Come and See

Graywolf. 2011. c.104p. ISBN 9781555975869. pap. $15. POETRY
"Now a second snow/ is falling on the first.// In a land of troubles/ every snowfall is the same." The author of more than 20 books of poetry, fiction, and nonfiction, Ruth Lilly Poetry Prize winner Howe explores the cultural uncertainty inherent in uncertain times through poems that often reflect on art, film, and drama. She includes meditations on Elem Klimov's Agoniya and Larissa Shepitko's The Ascent, both Soviet films, and on an essay written by Polish Jewish author Ilona Karmel, a Holocaust survivor: "Ideally poetry reveals the face of justice through syntax, balance, image. That is, the harmony strung between two disparate images." These are poems of multiple selves and multiple eras, of oppression and the search for justice, of time's fleeting and relentless passage and the inevitability of both. Sometimes stylized poetically and sometimes arranged in more proselike paragraphs, Howe's lines reflect her meditative stance, asking questions, probing for answers, searching for truths. And yet: "You can never/ persuade one person that another/ is a liar. People prefer the liar."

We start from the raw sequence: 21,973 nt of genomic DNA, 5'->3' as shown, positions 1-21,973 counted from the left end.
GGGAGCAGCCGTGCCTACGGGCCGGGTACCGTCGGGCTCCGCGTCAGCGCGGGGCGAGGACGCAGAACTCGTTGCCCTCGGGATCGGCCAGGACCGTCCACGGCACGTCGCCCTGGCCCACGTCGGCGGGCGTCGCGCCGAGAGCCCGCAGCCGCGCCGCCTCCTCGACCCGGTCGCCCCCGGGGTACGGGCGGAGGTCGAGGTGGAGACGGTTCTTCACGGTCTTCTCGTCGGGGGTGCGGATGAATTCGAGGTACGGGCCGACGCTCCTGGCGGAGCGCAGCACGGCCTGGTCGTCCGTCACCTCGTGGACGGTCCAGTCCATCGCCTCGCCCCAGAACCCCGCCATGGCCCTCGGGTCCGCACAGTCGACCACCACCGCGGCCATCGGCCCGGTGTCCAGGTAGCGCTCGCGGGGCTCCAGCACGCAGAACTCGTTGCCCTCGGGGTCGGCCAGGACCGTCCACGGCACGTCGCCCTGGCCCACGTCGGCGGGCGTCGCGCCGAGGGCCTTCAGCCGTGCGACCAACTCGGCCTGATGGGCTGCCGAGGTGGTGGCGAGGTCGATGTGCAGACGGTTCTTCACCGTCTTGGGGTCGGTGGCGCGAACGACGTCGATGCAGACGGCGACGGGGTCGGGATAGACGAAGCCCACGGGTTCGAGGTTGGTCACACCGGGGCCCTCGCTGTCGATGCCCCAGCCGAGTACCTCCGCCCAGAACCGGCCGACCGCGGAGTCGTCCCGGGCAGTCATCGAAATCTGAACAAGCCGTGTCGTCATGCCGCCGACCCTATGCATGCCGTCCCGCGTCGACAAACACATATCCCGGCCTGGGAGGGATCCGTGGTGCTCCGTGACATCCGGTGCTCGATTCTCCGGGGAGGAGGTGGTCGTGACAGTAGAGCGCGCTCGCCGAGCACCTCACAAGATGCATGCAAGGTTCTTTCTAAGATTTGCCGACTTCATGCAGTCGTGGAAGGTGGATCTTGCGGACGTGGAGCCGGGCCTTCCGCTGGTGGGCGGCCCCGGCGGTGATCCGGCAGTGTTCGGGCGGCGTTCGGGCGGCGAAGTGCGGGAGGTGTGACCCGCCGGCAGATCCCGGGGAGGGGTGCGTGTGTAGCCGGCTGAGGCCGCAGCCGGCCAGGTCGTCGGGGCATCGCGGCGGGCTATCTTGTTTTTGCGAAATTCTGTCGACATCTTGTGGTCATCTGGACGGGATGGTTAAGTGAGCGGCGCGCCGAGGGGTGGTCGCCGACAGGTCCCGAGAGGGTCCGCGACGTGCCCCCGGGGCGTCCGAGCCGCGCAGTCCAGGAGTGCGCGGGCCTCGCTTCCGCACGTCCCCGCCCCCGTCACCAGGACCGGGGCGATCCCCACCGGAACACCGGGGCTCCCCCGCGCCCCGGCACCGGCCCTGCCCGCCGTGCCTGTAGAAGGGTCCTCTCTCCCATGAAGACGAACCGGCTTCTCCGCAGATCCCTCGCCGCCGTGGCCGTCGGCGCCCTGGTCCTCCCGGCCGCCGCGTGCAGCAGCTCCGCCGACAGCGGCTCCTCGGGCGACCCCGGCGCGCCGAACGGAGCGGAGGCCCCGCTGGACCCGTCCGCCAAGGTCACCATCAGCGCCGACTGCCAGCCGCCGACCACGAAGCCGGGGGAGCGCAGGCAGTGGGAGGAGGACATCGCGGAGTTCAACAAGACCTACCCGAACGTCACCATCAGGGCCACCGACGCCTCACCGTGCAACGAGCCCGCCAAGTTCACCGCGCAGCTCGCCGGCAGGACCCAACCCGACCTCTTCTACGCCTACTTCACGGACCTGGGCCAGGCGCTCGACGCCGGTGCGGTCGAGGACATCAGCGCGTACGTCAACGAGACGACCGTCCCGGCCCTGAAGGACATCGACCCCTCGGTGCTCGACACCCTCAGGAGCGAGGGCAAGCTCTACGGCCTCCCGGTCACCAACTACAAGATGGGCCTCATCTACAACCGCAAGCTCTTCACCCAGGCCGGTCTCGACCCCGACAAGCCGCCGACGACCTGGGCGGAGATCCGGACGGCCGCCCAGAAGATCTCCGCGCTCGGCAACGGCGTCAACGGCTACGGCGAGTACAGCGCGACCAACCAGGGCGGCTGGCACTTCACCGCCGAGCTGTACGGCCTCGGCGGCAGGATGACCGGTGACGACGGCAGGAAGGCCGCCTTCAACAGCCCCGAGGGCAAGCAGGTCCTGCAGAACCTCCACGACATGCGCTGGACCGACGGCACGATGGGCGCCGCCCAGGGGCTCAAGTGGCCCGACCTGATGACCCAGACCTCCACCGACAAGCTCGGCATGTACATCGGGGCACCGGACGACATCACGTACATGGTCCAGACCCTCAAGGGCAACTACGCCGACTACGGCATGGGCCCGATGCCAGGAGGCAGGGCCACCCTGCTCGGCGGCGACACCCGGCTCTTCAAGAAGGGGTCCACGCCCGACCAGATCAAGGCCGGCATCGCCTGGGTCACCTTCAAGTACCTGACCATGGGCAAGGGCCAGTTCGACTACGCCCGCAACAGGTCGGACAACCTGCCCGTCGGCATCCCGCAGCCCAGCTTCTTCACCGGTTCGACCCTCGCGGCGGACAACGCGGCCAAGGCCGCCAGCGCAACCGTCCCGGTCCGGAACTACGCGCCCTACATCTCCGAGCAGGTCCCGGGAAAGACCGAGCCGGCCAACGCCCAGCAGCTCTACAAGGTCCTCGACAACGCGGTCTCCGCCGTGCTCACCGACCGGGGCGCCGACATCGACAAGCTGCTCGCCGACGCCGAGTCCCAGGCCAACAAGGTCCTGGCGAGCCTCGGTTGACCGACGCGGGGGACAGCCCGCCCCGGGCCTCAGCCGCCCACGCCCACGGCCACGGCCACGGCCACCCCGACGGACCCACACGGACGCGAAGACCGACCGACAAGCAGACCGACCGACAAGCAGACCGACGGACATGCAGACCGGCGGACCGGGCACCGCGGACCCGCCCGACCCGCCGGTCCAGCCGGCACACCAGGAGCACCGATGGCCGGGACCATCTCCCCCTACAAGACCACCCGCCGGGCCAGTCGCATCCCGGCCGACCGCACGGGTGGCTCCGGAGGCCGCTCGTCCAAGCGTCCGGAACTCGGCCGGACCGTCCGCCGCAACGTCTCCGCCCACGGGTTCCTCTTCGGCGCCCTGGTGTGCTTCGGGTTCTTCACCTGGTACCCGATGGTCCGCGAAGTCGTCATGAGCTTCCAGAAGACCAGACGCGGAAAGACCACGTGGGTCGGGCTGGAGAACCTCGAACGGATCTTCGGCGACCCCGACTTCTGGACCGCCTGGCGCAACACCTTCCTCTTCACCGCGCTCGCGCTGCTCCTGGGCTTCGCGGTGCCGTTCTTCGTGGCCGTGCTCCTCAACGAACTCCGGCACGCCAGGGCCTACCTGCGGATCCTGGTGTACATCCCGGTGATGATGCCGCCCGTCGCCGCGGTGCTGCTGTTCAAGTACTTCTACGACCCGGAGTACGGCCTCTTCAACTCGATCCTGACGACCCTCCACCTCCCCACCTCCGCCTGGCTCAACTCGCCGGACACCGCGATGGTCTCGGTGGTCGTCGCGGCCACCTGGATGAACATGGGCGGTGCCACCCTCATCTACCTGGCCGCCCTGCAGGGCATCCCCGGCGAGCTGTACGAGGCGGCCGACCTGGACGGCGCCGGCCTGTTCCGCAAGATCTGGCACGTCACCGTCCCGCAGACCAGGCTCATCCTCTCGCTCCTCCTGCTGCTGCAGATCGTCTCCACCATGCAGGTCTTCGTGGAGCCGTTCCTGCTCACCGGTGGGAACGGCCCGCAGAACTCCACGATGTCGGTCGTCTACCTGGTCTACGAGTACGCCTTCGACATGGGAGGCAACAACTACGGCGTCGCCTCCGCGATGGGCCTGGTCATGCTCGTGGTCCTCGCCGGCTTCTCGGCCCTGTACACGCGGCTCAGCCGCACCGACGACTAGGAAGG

VERDICT Recommended for all readers of contemporary poetry.
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